TEI 2019

What is text, really? TEI and beyond

All PapersTEI

Using Github and its Integrations to Create, Test, and Deploy a Digital Edition

Joseph Takeda, Sydney Lines

Keywords: digital editions, publication, workflows
Permalink: https://gams.uni-graz.at/o:tei2019.174

Using Github and its Integrations to Create, Test, and Deploy a Digital Edition

This paper stems from the ongoing work by the Winnifred Eaton Archive (WEA), which seeks to compile, transcribe, and encode the extant archive of Chinese-Canadian author Winnifred Eaton (1875–1954). While there are many frameworks for rendering TEI online (including the TEI Stylesheets, TEI Boilerplate, and CETEIcean), the WEA, like many other projects housed at institutions without a dedicated digital humanities infrastructure, struggled to find a framework for testing, deploying, and publishing the project as a whole; Omeka and Wordpress were offered as solutions, but these frameworks are limited in their capacity to handle TEI-encoded XML. Following the best practices outlined by The Endings Project (Carlin 2018) and inspired by the recent turn to static sites for digital editions (Holmes 2017; Viglianti 2017), minimal editions (Gil 2015; Sayers 2016; Gil 2017), and web publishing at large (Rinaldi 2015), we arrived at the following workflow:

  • Store all content on Github
  • Integrate Travis-CI with repository to build and validate products
  • Use Travis to deploy to a separate Github repository that deploys content using the Github pages environment

This paper thus forwards the above method as a wide-ranging, affordable solution for creating digital projects in TEI (it is entirely free, minus the optional costs of oXygen XML Editor and a domain name) that is sustainable and robust as it leverages existing technologies that are ubiquitous and well-documented. This process is also highly extensible and can be used in concert with existing TEI publishing solutions, like TEI Boilerplate, to create sustainable and archivable static digital projects that are not beholden to the structural limits of pre-existing content management systems. Our paper explains the major benefits of this approach, which include affordability, sustainability, and adaptability, as well as suggests the potentials of this approach across various pedagogical and scholarly publishing workflows.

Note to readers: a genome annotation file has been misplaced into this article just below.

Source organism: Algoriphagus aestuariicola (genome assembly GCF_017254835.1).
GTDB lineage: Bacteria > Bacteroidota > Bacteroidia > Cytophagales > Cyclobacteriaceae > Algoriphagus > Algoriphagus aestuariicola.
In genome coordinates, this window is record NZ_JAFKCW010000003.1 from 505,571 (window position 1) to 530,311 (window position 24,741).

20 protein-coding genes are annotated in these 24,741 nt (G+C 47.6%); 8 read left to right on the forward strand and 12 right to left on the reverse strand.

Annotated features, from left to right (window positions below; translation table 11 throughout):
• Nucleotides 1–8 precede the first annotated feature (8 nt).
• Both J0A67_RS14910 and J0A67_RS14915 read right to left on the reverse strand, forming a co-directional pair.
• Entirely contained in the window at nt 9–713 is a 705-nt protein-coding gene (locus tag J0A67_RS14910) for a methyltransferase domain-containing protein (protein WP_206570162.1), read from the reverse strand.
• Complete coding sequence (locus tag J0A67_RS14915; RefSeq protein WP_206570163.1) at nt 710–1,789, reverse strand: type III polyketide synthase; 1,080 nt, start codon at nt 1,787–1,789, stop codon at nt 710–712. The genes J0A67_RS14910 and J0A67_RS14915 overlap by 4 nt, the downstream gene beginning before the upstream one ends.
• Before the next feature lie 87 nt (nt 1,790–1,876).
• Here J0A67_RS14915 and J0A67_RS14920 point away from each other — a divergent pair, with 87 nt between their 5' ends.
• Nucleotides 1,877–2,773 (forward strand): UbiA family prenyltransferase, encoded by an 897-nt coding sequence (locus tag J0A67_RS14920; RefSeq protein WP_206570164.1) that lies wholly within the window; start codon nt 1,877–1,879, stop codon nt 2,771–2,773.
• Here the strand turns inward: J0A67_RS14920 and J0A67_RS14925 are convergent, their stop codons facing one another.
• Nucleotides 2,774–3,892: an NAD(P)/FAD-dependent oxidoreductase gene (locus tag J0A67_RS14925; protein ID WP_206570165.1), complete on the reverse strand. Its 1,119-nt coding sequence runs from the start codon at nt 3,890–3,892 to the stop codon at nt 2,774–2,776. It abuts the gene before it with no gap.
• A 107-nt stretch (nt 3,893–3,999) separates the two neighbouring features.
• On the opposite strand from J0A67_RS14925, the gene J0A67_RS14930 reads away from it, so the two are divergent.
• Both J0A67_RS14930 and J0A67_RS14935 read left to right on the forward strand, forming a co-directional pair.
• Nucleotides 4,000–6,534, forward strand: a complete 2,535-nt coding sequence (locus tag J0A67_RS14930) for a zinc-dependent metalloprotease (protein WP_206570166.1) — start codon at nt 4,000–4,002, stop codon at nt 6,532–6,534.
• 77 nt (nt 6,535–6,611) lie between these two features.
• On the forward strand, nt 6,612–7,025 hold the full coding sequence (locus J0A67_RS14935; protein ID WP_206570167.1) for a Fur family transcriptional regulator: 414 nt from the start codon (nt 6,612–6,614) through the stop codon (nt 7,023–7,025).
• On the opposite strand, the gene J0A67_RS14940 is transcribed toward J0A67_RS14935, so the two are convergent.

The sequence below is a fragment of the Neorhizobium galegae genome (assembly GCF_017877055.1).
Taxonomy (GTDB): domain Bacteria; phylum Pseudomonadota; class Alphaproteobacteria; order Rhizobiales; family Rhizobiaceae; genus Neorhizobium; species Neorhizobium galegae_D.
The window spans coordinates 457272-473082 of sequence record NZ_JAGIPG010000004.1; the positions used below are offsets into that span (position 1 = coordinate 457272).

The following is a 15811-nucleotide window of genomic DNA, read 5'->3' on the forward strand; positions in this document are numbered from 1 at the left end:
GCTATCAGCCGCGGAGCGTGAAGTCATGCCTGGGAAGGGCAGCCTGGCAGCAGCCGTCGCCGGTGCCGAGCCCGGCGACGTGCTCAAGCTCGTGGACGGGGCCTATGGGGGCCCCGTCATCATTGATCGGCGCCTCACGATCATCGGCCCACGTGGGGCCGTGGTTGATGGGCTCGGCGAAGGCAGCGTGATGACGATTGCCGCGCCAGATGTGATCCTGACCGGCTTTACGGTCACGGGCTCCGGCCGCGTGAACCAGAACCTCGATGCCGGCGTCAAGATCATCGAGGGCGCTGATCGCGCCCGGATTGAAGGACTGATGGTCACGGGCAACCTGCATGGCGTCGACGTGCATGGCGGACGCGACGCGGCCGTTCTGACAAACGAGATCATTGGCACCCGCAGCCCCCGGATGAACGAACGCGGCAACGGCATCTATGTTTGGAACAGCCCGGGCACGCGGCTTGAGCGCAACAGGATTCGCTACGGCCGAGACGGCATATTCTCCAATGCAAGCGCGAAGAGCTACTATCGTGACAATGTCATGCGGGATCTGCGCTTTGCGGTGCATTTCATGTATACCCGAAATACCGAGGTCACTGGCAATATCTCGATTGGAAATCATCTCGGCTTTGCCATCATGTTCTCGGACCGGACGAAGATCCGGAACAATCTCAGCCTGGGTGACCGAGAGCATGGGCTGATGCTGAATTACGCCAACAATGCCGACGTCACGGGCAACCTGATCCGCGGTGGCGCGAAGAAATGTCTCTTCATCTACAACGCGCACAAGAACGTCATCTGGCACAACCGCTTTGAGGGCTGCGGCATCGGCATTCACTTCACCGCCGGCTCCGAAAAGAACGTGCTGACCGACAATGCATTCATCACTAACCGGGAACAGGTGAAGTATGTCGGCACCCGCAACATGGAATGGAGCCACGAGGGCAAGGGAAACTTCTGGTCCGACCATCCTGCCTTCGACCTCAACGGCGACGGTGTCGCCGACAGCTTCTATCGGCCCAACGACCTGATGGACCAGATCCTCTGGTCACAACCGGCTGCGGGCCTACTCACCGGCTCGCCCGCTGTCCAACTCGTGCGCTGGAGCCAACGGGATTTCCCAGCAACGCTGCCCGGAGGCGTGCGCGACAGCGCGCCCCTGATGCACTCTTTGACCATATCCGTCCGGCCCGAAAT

Carlin, Claire (2018). “Endings: Concluding, Archiving, and Preserving Digital Projects for LongTerm Usability.” KULA: Knowledge Creation, Dissemination, and Preservation Studies, vol. 2, no. 1. DOI: http://doi.org/10.5334/kula.35.

Gil, Alex (2015). “The User, the Learner and the Machines We Make.” Minimal Computing: A Working Group of GO::DH, 21 May 2015. http://godh.github.io/mincomp/thoughts/2015/05/21/user-vs-learner/

Gil, Alex (2019). Ed: A Jekyll Theme for Minimal Editions. GitHub, https://github.com/minicomp/ed.

Holmes, Martin (2017). “Selecting Technologies for Long-Term Survival.” SHARP Conference: Technologies of the Book, Victoria, BC, Canada. https://github.com/projectEndings/Endings/raw/master/presentations/SHARP_2017/mdh_sharp_2017.pdf.

Rinaldi, Brian (2015). Static Site Generators. O’Reilly Media Inc. https://www.oreilly.com/library/view/static-site-generators/9781492048558/

Sayers, Jentery (2016). “Minimal Definitions.” Minimal Computing: A Working Group of GO::DH, 02 October 2016. http://go-dh.github.io/mincomp/thoughts/2016/10/02/minimaldefinitions/.

Text Encoding Initiative Consortium (2018). CETEIcean: TEI in HTML5 Custom Elements. https://github.com/TEIC/CETEIcean.

Viglianti, Raffaele (2017). “Your Own Shelley-Godwin Archive: An off-line strategy for on-line publication.” TEI 2017 Conference, Victoria, BC, Canada. https://hcmc.uvic.ca/tei2017/abstracts/t_126_viglianti_shelleygodwin.html.

Walsh, John, and Grant Simpson (2012). TEI Boilerplate. http://teiboilerplate.org.